1. There was a cable channel program a year or two ago about plain clothes cops leaving “bait” cars in high risk neighborhoods. They would also leave “goodies” on the seat, like a laptop, CD player, wallet (all baited).
          A small time perp would grab a goodie, a bigger one would grab the car.
          (the car had GPS tracking, remote kill switch, remote locks and tear gas dispenser, or maybe it was a smoke dispenser, both?)

    1. I expect it’s less suspicious if it’s wiped. If you open a laptop for sale and it’s got someone’s name on the login screen that is not the name of the person selling the laptop there would be some alarm bells.

      1. Some laptops, like many Thinkpads, let you put custom BIOS splash pages on the device. Mine says “stolen from…”. I do the same thing with the faceplate stickers in books in my personal library.

  2. This isn’t actually a solution to “laptop theft” it’s a solution to “laptop with critical data left at coffee shop”. In which case wiping the data causes an annoying re-install process, but if it’s that critical it’s got to be backed up, right? Right?

  3. Shame flaws like the pet poke don’t still exist. You could always change the bios to only boot a certain way, or make the primary bootable partition erase the bios -force -quiet. Bios chips are easy enough to replace for those that know what they are doing.

  4. Better that it trigger a gps beacon so you can go and steal it back :D
    If you don’t care what’s on it then maybe some magnesium ribbon and a nice full screen countdown timer might do the trick. :D

  5. Why not just store your valuable data on the USB drive? Then when they break the connection they get nothing. Heck, if you’ve got USB 3, just get one of those fancy USB3 SSDs and run your entire OS from the USB drive.

  6. First, the obligatory XKCD comic: Security

    Second, I can’t access the linked article/blog at the moment, but I remember reading about it when it first came out. I, too, immediately thought it’s an accidental wipe waiting to happen, but I don’t think it’s that simple. IIRC, if the magnetic connection breaks, it’d just lock the laptop. If the drive is unplugged, then it’d wipe. Something like that.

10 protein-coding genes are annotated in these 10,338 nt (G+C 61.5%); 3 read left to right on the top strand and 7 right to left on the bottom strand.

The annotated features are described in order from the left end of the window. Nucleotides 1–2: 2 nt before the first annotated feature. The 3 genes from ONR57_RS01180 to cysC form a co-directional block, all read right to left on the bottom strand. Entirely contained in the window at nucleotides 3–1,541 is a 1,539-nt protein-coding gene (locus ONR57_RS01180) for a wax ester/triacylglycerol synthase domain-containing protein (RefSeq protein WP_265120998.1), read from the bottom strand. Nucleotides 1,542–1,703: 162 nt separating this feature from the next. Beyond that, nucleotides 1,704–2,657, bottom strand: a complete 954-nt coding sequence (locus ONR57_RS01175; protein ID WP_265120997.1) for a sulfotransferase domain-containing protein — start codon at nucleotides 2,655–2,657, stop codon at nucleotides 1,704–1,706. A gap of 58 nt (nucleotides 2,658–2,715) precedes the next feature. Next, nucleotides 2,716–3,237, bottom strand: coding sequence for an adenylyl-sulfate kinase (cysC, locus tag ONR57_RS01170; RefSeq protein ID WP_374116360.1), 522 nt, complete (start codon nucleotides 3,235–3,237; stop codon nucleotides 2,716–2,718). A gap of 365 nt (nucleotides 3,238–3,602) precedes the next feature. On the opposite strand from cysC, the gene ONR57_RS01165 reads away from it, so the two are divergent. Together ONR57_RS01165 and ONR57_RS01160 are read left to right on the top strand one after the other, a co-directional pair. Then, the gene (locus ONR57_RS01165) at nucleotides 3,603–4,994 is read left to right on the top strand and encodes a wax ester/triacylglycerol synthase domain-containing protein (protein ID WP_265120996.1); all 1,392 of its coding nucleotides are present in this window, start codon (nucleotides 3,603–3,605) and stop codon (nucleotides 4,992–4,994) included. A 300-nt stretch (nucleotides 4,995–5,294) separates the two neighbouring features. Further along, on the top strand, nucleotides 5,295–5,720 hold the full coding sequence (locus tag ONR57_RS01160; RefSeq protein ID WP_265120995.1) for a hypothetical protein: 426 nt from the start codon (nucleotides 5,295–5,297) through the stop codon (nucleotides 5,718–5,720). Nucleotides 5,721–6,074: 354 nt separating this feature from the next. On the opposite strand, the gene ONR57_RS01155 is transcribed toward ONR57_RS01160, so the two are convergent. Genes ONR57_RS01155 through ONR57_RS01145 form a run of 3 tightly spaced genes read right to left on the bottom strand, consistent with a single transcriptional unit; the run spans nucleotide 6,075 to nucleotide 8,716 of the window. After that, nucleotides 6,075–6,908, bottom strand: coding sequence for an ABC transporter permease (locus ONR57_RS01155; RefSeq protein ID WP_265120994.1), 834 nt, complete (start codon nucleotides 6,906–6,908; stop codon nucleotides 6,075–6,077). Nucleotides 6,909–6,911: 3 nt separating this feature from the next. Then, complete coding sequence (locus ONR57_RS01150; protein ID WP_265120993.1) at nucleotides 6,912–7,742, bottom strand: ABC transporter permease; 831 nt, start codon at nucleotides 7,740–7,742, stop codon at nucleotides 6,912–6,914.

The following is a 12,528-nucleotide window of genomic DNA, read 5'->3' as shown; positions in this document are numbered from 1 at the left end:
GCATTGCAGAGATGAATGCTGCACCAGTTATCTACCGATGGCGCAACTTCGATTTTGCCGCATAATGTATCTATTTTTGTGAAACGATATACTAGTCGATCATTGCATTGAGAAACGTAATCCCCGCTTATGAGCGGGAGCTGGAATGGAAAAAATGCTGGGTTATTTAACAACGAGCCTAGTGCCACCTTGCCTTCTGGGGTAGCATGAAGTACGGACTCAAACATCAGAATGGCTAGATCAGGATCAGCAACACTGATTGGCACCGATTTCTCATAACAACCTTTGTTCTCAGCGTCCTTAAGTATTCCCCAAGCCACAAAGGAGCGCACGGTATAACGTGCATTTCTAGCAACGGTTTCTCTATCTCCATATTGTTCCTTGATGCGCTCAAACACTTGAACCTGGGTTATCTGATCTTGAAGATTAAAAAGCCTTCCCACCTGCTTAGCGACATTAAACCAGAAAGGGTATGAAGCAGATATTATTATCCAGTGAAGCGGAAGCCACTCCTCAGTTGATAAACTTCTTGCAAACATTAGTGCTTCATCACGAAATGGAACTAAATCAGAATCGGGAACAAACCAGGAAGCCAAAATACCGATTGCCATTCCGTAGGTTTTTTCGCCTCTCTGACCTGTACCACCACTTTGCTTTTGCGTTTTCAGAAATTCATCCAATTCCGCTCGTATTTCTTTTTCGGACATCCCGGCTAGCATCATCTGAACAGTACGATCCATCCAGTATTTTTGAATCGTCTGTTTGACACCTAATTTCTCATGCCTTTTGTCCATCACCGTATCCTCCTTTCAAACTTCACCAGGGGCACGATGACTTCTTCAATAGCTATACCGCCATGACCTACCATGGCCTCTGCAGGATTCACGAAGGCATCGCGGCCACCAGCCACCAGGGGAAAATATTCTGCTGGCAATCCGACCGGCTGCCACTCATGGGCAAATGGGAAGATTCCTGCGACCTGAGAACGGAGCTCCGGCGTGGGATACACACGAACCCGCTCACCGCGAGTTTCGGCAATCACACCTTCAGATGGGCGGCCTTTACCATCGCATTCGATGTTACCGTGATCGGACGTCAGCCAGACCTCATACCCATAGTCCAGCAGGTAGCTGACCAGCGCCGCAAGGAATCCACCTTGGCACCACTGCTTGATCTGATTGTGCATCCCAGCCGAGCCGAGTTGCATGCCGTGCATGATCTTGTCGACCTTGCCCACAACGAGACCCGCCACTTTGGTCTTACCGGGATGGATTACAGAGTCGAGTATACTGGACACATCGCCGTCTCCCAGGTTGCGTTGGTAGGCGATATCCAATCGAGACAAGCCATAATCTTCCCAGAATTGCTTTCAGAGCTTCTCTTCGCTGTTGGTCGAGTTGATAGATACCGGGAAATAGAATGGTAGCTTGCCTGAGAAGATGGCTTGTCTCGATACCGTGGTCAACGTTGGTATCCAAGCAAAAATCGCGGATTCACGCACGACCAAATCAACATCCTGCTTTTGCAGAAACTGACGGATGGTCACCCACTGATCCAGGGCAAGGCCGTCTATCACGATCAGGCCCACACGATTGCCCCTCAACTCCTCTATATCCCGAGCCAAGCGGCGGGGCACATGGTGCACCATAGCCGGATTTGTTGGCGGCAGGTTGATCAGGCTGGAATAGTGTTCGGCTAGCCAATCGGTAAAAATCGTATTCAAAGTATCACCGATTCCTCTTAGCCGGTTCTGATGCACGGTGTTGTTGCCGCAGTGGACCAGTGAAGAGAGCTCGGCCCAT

1. The laptop doesn’t know the difference between the magnetic connection breaking and the drive unplugging. Both result in no physical connection between drive and pc. Magnetic connection is just there for easy disconnecting and not breaking stuff (usb port, cable)

  7. Urg. If you run Windows on modern hardware you can use bitlocker and the tpm. With some hardware the only easy to extract thing of value will be the RAM, unless the computer is awake and you are logged in when they snatch it. If you live in that sort of place I would suggest that you look into arming yourself or moving.

    1. Even if you are armed, if someone grabs your laptop and runs off, do you think you are allowed to shoot them in the back?

      The real world isn’t the movies, enjoy your murder charge for a laptop.

  8. Set a script to delete your data giving the thief a shiny clean OS. Then have it corrupt their files at random intervals for 1 month, while logging manual file saves. Once the manual file saves increase by 60% above the 1 month baseline have it brick itself.

    1. Or, since everybody is on the internet, just have the laptop make a sloppy and easily traced access to a kiddie porn site multiple times unnoticed buy the new “user”. Once the cops grab him with the KP on the drive it’s off to jail and what kiddie diddlers get in jail the thief will richly deserve.

      1. I presume such sites on the open and easily traceable internet work on the whack-a-mole principle, so your google history of “best kiddie porn” searches every week to make sure your scripts are up to date are likely to land you in prison before a laptop thief.

  9. From the project’s page :


    Let’s consider a scenario: You’re at a public location (let’s say a cafe) while necessarily authenticated into some super important service (let’s say online banking). But what if–after you’ve carefully authenticated–someone snatch-and-runs with your laptop?

    Maybe you can call your bank to freeze your accounts before they’ve done significant financial harm. Maybe you can’t.